New York's anti-censorship lawsuit against Network Associates exposes one of the anti-virus industry's most deeply rooted character defects.
The early anti-virus market was a mutually antagonistic, animalistic industry where everybody woke up to the new day hoping everybody else had failed the night before.
Uttered for Forbes by NA el Jefe Gene Hodges and published February 4th in an article in which he denied the company had tried to churlishly prevent my colleague Rob Rosenberger from going forward with a commentary embarrassing to the firm, it is my favorite quote this month.
It's unparalleled, even ballsy, meretriciousness. What guts it must have taken to say it, knowing that someone could peremptorily clothesline you publicly over the issue of censorship, but betting that they would not!
But luck was no lady, the dice came up snake-eyes, and three days later New York State Attorney General Eliot Spitzer filed a lawsuit against Network Associates over an odious clause -- a "restrictive covenant" in the parlance -- that the company had employed in its end user license agreement to hinder the public's ability to criticize its software products. "It is unconscionable that a reputable software developer such as Network Associates would seek to chill and censor public speech . . ." read Spitzer's boilerplate PR.
And so everyone got another opportunity to acquaint themselves with how Network Associates wrenches true causes false ways. In this case, the messy job of damage control was left to a fixer from the legal department. "We only want to ensure that potential reviewers of our software have the most current version" is an approximation of the cant prepared for the job. It was an exquisite misapplication of language because it allows the company just enough wiggle room to discredit all potential future bad news about its product by claiming the reviewer inaccurate due to lack of current version -- the current edition always whatever the company says it is, always potentially one minor revision ahead of the disobedient consumer.
You must admire the propagandistic skill that went into coming up with such a thing. To twist the interpretation of a demand that is inimical to consumers into something that almost sounds solicitous takes no small measure of ingenuity. And getting a reporter to print it without immediately following it with something supercilious is an even more awe-inspiring talent.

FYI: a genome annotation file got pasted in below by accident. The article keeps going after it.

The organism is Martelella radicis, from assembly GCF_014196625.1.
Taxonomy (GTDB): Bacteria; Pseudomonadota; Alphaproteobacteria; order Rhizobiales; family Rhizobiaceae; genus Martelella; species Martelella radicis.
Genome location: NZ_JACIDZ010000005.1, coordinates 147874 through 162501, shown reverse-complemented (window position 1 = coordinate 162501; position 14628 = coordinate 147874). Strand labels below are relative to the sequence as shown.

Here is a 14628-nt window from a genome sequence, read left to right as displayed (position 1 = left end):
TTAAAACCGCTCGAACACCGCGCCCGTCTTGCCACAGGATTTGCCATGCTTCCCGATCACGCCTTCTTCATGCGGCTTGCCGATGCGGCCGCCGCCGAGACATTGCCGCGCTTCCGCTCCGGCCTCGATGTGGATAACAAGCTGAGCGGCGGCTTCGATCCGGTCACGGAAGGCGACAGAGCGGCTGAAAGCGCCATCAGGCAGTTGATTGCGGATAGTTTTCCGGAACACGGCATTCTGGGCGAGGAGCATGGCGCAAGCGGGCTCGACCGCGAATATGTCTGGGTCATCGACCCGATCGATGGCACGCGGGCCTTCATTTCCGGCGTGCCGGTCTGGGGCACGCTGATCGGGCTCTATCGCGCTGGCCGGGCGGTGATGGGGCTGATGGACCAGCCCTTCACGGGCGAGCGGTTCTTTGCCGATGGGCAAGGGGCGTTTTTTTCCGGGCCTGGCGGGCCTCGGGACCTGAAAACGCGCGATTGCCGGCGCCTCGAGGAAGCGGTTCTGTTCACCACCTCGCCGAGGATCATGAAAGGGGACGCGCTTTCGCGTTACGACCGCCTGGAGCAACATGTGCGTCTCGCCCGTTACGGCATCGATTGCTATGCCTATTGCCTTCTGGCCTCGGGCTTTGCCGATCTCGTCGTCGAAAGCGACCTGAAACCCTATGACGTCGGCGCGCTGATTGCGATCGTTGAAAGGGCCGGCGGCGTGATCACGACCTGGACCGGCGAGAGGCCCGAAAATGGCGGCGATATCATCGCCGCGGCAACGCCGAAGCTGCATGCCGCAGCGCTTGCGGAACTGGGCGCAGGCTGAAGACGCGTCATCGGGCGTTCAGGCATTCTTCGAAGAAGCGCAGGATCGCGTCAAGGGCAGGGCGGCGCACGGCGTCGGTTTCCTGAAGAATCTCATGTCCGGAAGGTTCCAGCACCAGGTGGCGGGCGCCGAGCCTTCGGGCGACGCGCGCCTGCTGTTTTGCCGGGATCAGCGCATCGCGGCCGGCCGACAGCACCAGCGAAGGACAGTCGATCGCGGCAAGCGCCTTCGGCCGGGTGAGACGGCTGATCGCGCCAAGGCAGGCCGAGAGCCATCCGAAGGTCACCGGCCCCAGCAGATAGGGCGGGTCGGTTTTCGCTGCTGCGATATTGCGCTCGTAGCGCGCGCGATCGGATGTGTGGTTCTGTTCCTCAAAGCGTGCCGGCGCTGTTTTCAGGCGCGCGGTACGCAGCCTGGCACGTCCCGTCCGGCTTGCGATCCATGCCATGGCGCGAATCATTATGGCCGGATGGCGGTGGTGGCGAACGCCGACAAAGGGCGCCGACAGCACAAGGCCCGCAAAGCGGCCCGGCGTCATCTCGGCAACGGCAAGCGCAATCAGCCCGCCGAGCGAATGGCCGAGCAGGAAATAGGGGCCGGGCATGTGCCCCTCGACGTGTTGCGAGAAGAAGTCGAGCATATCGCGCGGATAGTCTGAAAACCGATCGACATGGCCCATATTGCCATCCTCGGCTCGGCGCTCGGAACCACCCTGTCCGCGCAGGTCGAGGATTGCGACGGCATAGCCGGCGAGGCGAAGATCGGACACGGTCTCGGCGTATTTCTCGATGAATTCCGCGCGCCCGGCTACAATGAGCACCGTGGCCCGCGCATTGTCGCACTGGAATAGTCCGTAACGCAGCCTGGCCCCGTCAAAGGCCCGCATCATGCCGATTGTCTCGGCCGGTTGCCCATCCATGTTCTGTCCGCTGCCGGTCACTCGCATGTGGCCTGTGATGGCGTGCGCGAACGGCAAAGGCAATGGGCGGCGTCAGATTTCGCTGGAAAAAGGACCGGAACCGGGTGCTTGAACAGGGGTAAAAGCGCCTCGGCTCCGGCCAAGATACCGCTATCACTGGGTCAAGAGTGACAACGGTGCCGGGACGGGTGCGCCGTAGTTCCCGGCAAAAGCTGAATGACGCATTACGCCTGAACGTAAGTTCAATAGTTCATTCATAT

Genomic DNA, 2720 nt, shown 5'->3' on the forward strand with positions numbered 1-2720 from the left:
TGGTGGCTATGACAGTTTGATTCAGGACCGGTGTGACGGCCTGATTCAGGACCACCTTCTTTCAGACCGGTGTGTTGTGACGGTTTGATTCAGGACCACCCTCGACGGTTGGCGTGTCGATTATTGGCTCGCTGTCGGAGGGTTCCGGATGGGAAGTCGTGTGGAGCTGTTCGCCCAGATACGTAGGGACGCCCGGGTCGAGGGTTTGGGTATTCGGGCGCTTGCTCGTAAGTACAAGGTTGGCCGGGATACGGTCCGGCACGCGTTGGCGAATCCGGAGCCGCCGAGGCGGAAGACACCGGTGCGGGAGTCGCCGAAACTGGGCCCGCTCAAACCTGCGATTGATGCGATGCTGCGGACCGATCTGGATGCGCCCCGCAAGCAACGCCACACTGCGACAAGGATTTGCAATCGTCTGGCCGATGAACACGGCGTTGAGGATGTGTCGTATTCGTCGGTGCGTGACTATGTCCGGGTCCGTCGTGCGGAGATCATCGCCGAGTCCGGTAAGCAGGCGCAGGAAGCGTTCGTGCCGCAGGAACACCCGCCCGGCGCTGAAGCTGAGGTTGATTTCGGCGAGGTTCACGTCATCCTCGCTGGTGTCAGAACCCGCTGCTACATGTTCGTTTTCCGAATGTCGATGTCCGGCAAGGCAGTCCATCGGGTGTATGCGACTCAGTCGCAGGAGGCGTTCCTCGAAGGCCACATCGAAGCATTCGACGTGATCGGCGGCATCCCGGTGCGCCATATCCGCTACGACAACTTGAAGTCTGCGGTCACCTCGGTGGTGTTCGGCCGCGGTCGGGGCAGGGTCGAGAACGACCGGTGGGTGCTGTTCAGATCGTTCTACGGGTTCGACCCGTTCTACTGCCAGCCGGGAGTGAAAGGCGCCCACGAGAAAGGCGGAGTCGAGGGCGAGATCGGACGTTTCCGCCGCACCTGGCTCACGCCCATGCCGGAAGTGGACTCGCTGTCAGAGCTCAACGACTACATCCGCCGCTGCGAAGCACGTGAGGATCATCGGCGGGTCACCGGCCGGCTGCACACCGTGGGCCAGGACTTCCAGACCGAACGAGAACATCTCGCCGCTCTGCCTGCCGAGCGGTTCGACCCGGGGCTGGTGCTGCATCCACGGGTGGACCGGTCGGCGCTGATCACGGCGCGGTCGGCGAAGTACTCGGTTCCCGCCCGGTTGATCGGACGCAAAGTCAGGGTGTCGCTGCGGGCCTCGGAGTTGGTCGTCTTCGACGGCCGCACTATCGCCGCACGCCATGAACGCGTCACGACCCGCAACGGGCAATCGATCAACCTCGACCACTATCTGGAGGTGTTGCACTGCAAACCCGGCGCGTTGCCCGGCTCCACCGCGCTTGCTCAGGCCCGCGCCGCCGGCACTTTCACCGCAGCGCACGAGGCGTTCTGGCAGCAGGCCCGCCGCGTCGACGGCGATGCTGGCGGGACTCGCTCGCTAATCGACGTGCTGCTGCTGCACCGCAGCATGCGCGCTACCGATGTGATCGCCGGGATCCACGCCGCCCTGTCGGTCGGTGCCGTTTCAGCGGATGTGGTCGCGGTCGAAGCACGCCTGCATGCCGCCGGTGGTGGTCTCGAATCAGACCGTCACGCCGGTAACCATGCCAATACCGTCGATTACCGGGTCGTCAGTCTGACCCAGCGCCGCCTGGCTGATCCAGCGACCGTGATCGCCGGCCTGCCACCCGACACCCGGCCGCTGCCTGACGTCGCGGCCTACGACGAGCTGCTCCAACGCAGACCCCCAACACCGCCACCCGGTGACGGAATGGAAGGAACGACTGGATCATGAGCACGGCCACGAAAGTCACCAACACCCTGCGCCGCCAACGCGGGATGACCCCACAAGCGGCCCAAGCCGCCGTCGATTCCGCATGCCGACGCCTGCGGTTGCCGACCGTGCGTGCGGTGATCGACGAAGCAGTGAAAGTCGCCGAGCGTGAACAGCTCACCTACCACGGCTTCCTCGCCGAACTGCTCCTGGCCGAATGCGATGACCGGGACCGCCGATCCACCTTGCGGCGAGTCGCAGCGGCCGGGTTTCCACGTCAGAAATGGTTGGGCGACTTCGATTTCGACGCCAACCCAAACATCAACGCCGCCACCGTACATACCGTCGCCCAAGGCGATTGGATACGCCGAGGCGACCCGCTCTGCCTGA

However, this is just in the natural character of corporate anti-virus.
You see, way back in the mists of time -- like the late '90s -- the American anti-virus market was a great deal more competitive than it is now. It was accurate to call it a mutually antagonistic, animalistic industry where everybody woke up to the new day hoping everybody else had failed the night before.
Inspecting the software of competitors for the purposes of planting bad news and nasty reviews was an industry game. Many played it clandestinely; the makers of the McAfee anti-virus, however, often wound up in the spotlight for such oafish practices.
For instance, in 1997 McAfee's (now Network Associates) beta-test division uncovered a security gap in Symantec's Norton Utilities. The company promptly went to Windows Sources magazine with the information. The magazine subsequently published the code McAfee Associates had ferreted out. Outing someone's internal mess for the sake of business embarrassment is, of course, pro forma comsec practice. But I do not recall any McAfee employees checking with Symantec to see if they had the correct version of the software before publication of product hostile information.
The same year, the company "reviewed" the software of a UK-based competitor in a strange press release that complained of a "cheat mode" present in the rival product.
It read: "The cheat mode can cause Dr. Solomon's Anti-Virus Toolkit to show inflated virus detection results when the product is being reviewed by trade publications or independent third party testing organizations..."
At the time, Dr. Solomon's Anti-virus Toolkit was regularly detecting more viruses than the middlebrow McAfee anti-virus, so -- in a sense -- one could, indeed, sort of say that Solomon's virus detection rates were "inflated" with respect to the other.
As a claim, though, it sounded so irrational it had no effect other than to provoke gales of laughter in anti-virus circles at the martinet-like behavior of the company.
In 2002, however, there are far less competitors to wake up hating. Real competition has long since fallen by the wayside, the anti-virus industry a long stagnant domain. But the corporate propensity for paranoid bile remains an institutionalized part of its character. It is never surprising, then, when it spills onto consumers or any outsider who might choose to say something unfavorable.
Anyone who has worked in the anti-virus industry since the late '80s knows its fetish for controlling behavior is deeply rooted, unlikely to be muted by just one lawsuit.